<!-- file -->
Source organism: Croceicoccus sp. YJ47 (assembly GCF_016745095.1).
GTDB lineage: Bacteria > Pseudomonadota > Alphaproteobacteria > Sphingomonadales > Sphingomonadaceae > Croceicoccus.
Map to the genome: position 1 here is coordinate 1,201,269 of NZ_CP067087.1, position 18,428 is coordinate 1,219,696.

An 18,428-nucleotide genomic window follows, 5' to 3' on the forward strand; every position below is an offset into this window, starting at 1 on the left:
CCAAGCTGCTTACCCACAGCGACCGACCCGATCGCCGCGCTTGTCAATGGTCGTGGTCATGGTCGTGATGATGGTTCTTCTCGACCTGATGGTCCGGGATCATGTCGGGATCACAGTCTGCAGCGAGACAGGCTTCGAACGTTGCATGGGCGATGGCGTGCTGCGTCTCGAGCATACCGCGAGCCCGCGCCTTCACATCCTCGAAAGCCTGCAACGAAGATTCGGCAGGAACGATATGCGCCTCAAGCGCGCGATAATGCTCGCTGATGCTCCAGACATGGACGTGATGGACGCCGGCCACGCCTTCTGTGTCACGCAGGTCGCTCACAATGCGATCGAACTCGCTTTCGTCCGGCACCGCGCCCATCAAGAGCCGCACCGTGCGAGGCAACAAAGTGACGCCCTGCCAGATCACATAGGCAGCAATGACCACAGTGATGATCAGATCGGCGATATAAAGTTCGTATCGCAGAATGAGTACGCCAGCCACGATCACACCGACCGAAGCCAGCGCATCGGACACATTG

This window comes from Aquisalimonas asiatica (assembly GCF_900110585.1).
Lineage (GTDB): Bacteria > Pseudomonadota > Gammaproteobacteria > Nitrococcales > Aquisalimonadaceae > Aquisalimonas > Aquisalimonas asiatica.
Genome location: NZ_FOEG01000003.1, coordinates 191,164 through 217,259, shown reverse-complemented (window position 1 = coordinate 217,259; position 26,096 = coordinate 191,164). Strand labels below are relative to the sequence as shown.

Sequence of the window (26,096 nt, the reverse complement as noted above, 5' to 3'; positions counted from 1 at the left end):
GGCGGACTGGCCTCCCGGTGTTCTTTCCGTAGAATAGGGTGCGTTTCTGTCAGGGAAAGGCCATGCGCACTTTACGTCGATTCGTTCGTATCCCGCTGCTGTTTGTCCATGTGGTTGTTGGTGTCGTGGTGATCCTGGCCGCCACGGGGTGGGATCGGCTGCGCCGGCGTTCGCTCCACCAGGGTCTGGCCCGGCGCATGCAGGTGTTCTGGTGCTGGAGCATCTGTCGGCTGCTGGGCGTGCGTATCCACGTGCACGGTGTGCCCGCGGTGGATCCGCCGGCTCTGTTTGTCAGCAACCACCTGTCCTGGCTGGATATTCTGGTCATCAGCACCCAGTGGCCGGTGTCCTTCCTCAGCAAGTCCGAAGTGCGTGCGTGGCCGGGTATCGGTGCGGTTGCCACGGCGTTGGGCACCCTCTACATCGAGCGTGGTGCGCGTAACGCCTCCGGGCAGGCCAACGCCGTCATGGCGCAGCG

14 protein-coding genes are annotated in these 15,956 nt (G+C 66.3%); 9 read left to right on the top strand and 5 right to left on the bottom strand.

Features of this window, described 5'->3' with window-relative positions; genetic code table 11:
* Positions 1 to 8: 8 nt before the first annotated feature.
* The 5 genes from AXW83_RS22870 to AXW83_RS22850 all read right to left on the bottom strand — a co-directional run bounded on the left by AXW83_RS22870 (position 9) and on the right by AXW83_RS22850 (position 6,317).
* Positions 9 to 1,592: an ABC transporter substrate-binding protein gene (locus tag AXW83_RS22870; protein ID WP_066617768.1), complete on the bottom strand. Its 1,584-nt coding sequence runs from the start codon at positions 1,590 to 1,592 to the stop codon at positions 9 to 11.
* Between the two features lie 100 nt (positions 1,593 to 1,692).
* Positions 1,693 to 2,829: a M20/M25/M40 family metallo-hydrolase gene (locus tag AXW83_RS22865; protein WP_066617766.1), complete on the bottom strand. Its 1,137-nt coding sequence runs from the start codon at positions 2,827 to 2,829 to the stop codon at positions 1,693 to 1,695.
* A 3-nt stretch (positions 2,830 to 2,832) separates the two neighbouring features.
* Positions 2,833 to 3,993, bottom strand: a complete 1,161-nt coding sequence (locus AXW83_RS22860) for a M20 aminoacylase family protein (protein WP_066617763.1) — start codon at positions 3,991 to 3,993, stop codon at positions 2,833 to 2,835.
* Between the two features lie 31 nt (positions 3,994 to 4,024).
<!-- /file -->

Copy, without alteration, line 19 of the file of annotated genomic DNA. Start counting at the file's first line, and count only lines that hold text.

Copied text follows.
* Positions 2,833 to 3,993, bottom strand: a complete 1,161-nt coding sequence (locus AXW83_RS22860) for a M20 aminoacylase family protein (protein WP_066617763.1) — start codon at positions 3,991 to 3,993, stop codon at positions 2,833 to 2,835.